5th Symposium on Fire and Forest Meteorology and the 2nd International Wildland Fire Ecology and Fire Management Congress

Tuesday, 18 November 2003: 9:00 AM
k-NN Mapping of Fire Fuel Parameters Using Satellite Imagery and Field Data from Forest Inventory Plots
Michael D. Fleming, SAIC, Anchorage, AK; and Z. Zhu and M. Hoppus
This project was designed to study techniques and prototype methodologies for mapping meaningful vegetation parameters that can be used as input variables to fire management systems, such as FARSITE. Satellite remote sensing data may be effectively used to model and map the natural vegetation types and vegetation structure classes that are essential elements of fire fuels characterization. The k-Nearest Neighbor (k-NN) classification algorithm was evaluated for several parameters to yield the most useful data for fuels mapping.

When classifying pixel "x", the k-NN algorithm finds the training plots that are most similar to x and chooses the class prevailing among these plots; where k is the number of nearest training plots. The algorithm can utilize any continuous variable for training and classification, and output continuous or class values. Previous studies using a k-NN classifier, usually to characterize land cover, have not evaluated several key input parameters for best results, especially for fire fuels mapping. This study was conducted with the k-NN algorithm to evaluate the size of the sample to use (number of plots), the number of neighbors (k), and the number and combination of spectral bands and dates of satellite data, from three seasons of imagery. Several additional input variables, including topography (elevation, slope, aspect, topographic position) and soils (available water content, organic carbon, and a quality index) were examined.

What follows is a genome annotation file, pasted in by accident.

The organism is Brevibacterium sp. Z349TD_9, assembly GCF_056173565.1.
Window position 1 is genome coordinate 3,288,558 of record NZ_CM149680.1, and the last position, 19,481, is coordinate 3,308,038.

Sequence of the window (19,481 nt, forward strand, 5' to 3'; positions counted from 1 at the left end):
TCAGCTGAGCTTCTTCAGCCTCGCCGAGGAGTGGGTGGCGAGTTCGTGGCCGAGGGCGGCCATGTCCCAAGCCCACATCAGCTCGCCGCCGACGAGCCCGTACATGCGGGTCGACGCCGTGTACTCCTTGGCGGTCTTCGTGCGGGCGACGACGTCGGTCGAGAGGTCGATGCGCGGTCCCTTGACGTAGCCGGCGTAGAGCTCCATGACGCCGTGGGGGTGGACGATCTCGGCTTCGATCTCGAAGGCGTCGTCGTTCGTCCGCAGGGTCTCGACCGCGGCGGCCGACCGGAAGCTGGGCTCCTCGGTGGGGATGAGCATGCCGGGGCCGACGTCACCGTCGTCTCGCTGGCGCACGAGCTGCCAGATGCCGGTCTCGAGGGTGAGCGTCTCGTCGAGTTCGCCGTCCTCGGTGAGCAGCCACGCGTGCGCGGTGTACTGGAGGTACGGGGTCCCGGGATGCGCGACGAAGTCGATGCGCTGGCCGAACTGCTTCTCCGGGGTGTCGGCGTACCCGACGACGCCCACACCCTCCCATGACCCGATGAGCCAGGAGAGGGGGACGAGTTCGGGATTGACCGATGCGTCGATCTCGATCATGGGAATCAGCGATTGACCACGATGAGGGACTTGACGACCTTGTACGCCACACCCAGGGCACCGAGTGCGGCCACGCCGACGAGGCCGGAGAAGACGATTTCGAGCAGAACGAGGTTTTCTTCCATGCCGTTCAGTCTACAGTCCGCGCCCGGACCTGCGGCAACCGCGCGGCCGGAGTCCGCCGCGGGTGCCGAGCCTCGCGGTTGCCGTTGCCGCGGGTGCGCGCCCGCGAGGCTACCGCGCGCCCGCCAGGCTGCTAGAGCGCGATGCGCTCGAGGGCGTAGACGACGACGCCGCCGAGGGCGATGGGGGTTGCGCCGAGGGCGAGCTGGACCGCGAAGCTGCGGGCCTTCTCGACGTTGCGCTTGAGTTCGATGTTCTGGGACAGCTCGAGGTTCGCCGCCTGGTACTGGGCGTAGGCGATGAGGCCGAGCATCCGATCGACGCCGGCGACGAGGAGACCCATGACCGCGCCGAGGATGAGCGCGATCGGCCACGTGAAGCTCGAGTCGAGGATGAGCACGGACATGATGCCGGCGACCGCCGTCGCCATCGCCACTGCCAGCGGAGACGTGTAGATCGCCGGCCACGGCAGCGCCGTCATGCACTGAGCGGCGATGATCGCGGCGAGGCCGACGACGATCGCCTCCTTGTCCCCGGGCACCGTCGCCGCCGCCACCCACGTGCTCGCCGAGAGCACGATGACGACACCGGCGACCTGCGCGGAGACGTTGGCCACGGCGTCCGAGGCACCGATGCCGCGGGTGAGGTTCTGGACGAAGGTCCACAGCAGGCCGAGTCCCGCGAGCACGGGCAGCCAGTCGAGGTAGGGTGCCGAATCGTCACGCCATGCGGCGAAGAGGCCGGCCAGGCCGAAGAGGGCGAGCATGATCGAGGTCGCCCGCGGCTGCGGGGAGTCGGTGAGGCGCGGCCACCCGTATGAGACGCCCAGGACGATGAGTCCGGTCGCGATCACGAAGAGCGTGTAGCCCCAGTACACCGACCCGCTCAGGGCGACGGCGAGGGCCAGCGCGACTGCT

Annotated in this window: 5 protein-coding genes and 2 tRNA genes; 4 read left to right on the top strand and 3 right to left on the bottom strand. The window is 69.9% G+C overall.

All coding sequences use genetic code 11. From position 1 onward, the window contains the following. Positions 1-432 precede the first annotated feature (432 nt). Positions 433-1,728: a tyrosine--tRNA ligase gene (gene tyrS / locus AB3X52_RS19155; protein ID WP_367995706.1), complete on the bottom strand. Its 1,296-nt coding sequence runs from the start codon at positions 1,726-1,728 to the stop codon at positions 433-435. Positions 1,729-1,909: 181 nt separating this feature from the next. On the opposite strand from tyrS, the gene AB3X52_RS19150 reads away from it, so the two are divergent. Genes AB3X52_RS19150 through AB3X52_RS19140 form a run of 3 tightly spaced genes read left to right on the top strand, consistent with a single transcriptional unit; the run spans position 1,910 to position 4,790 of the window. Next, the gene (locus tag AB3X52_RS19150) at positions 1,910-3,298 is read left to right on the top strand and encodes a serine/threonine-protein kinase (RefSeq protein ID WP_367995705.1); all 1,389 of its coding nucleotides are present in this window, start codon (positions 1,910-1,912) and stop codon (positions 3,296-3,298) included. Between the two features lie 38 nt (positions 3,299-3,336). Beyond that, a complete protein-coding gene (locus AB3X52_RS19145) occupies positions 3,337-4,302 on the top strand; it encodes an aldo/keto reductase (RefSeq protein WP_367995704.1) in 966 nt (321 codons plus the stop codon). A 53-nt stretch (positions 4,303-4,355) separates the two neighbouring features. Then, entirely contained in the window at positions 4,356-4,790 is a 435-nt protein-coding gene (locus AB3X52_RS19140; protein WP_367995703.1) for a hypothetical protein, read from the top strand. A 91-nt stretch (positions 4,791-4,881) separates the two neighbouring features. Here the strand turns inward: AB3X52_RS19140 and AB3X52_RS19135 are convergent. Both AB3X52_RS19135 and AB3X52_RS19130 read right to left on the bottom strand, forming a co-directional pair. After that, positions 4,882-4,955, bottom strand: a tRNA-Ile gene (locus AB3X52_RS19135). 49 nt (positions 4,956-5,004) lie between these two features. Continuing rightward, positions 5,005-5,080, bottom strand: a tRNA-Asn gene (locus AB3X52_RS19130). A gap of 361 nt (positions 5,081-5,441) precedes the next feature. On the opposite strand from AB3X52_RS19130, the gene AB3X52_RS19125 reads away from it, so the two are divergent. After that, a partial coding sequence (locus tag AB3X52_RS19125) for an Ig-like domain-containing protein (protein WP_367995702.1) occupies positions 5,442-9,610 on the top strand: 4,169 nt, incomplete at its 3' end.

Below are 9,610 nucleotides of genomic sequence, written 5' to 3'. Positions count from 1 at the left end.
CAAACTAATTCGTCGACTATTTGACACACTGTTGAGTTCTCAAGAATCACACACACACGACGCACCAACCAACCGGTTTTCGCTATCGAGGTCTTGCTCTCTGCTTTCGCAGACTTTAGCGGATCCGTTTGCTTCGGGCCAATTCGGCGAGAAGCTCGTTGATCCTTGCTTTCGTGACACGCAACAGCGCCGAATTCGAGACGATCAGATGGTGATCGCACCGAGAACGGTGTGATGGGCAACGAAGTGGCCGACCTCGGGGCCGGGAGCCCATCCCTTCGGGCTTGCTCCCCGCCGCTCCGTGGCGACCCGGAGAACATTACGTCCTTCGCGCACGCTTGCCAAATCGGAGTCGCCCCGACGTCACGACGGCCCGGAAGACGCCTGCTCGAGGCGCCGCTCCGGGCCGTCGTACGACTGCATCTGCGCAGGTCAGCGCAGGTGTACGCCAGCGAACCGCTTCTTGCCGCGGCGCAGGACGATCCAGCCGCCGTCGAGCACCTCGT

The k-NN algorithm and the results of the parameter evaluation were used to map the spatial distribution of several key vegetation variables by integrating U.S. Forest Service Forest Inventory and Analysis (FIA) field survey plot data with Landsat-7 ETM+ remote sensing imagery. Mapping results were evaluated using several methods, including a field evaluation of the classifications. The results displayed in the graphs and the table are from the analysis of a Chesapeake Bay test site. The map examples are from a southern Utah test site. Forest type classes were successfully mapped, along with estimates of basal area of coniferous and deciduous forest, total above ground biomass, crown cover, tree height and forest size class (saplings, pole, and saw timber). The research results will be useful for science and land management agencies to map fire fuels with remotely sensed data for predicting fire behavior using models such as FARSITE.

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